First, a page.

Progressive rock, or prog for short, has been around for over 50 years as a mix of pop, rock, blues and rock 'n' roll, and the first bands that cultivated this genre of music, such as Emerson Lake and Palmer, Genesis, King Crimson and Yes are long gone. The Pineapple Thief, a prog band that has been active now for 21 years, is comparatively still a young, very active group that has not only managed to stay on the ball for two decades, but has also managed to grow from album to album in terms of quality, especially expression. The last studio album Dissolution, released in 2018, already shows the current high-quality standard of the band of front man Bruce Soord, who is active as singer, songwriter and guitarist. For the past four years, the band has included so to speak on permanent loan former King Crimson and Steven Wilson man Gavin Harrison, drummer, who was also responsible for songs on Dissolution and who is also featured on the latest, thirteenth album, Versions of the Truth. This album is a refined continuation of the path the band has successfully taken with Dissolution.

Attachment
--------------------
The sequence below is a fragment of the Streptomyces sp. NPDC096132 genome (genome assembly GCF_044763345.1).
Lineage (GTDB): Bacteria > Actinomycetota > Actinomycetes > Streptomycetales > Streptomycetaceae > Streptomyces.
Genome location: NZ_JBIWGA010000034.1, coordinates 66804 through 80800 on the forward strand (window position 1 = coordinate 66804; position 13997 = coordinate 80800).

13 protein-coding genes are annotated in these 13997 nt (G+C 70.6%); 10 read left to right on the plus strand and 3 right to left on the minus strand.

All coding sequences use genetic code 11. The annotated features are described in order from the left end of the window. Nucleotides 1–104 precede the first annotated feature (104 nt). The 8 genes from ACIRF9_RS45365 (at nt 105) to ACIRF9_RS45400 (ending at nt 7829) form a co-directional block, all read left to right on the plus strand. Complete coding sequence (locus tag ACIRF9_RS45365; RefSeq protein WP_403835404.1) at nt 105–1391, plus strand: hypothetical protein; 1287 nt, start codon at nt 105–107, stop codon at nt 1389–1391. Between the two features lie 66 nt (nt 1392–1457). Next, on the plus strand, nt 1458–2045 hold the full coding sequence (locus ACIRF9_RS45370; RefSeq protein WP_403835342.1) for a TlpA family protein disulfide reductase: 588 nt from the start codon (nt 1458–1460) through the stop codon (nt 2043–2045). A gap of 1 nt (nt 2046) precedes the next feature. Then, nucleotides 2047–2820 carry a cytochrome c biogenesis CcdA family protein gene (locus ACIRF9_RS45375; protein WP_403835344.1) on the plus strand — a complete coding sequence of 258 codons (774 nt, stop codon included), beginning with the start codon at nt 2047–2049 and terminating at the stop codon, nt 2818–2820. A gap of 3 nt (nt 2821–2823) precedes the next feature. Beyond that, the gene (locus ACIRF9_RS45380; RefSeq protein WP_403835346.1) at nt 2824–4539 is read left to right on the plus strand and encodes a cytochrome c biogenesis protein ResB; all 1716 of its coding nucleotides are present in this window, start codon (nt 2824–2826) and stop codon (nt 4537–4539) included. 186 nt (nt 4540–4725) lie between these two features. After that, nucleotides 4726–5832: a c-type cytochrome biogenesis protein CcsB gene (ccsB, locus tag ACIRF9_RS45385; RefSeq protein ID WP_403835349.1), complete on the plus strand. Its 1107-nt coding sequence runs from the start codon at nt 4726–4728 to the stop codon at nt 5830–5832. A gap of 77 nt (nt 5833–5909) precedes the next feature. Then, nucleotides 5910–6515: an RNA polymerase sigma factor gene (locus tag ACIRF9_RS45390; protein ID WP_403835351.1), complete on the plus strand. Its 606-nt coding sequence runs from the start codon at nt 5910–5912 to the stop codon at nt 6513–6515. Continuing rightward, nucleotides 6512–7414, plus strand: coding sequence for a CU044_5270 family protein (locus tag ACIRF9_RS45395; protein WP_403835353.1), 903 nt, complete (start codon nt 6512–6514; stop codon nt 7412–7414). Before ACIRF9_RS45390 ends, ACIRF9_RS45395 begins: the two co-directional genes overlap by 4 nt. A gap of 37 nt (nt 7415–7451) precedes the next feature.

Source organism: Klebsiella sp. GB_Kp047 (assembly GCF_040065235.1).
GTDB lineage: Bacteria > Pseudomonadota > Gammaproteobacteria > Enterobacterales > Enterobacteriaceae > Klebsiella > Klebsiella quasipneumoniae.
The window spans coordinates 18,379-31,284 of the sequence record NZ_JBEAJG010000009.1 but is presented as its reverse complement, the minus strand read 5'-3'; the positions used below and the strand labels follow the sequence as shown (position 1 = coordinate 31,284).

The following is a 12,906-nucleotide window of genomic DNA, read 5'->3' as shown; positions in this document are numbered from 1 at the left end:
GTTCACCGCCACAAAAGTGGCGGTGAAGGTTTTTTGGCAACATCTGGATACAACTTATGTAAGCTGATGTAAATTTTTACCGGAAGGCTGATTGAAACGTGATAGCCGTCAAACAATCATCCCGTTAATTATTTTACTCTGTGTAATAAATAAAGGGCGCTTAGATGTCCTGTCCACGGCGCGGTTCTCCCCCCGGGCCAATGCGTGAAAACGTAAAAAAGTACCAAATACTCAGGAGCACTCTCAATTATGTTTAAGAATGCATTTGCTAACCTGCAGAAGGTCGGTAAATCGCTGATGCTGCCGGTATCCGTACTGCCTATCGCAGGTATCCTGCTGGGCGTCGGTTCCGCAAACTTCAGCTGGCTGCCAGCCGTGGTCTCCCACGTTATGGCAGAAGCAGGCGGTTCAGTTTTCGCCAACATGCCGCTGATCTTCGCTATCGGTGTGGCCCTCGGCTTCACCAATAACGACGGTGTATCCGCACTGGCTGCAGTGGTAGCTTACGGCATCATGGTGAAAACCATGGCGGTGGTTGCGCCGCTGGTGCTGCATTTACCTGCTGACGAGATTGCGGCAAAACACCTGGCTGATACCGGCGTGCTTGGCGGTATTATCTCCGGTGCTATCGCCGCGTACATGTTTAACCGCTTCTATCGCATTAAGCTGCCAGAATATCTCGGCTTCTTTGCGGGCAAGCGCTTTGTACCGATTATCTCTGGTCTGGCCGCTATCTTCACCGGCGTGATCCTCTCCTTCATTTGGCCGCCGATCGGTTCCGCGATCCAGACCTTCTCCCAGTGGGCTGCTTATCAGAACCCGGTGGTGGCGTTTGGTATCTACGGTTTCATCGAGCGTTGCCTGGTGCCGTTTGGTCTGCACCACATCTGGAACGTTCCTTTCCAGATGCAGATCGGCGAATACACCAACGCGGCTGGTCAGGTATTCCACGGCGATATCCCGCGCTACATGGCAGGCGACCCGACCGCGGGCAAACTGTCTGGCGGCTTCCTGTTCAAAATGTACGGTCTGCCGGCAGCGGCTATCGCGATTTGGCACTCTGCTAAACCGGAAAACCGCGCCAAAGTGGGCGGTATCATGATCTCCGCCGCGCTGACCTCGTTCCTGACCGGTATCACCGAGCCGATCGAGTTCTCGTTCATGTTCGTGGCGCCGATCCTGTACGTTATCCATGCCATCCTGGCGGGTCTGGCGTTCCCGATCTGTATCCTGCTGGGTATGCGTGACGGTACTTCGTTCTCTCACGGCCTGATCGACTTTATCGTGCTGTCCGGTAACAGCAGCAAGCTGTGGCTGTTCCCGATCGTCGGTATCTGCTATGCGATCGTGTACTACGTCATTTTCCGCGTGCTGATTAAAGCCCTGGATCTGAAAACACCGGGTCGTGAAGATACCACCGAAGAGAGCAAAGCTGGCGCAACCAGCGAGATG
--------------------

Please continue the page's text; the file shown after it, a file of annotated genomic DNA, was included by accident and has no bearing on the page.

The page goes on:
Bruce Soord shines on Versions of Truth with a velvety soft voice, which can reach up to the highest heights and builds its foundation in amazingly deep depths. The fascinating thing about Versions of Truth is that the band is not dominated by the vocalist, but that they perform a completely closed unit, in which members including the drums are harmoniously integrated. A marimba sounds almost touching, accentuated by Harrison's gentle, tension-building cymbal work, while at the end of the piece heavy riffs run up against a descending and inharmonic piano line. The conceptual focus of Versions of the Truth and the close interaction between Soord, Harrison, Jon Sykes (bass) and Steve Kitch (keyboards) mark a new creativity the band.
However, Versions of the Truth's fundamentally harmonious pace means that there is no room for boredom. Rather, the drummer always sets clear accents, which do not interrupt the calm flow, but structure it, like in "White Mist". In "Out of Line", the guitar is virtuosically guided with a reverberant sound, ensuring a dynamic course of the song. The title "Leave Me Be", which is placed centrally in the album, jumps out of the loudspeakers, driven by the drums. It interrupts the rather calm musical flow of the album by placing an accent that cannot be overheard in exactly the right place, before it continues less calmly than in the first half of the album.
For the fans of the band, Versions of the Truth is water to the mills, while the album for newcomers to the prog world of The Pineapple Thief will discover many admirable things that will motivate them to join the band's discography.
The Pineapple Thief